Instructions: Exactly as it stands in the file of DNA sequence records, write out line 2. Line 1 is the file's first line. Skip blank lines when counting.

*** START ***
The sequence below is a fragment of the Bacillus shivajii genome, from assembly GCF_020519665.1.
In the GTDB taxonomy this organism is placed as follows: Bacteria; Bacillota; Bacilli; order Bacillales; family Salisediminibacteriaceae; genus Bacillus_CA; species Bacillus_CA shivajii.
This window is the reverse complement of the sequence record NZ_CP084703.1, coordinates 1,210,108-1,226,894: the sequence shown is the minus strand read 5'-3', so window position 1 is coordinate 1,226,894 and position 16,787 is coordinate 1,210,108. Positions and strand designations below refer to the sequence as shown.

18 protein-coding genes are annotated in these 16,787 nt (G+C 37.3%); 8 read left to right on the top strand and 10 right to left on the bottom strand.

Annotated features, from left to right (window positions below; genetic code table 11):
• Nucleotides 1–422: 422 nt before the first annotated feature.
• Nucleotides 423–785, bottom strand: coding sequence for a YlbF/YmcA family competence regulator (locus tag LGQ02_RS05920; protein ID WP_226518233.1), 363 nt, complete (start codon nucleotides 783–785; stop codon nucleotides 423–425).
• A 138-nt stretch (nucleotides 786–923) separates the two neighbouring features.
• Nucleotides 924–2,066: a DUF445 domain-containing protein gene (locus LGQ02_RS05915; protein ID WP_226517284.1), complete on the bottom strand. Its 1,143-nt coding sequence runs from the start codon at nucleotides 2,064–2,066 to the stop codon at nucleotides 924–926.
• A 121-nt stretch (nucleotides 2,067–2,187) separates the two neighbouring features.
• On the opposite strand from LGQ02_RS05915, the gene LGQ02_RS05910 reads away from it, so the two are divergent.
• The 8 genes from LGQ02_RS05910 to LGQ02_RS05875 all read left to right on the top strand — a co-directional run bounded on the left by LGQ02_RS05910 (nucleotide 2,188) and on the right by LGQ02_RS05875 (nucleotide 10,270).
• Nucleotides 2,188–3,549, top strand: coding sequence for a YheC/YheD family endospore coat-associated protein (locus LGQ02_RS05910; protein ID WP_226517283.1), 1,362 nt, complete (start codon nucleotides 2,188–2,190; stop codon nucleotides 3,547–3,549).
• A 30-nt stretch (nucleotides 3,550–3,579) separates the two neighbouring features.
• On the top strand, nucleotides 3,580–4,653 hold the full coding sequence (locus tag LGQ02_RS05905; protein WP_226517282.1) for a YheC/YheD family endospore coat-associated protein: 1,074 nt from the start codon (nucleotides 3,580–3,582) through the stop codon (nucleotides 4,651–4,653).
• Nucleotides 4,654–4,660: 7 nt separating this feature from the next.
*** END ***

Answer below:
In the GTDB taxonomy this organism is placed as follows: Bacteria; Bacillota; Bacilli; order Bacillales; family Salisediminibacteriaceae; genus Bacillus_CA; species Bacillus_CA shivajii.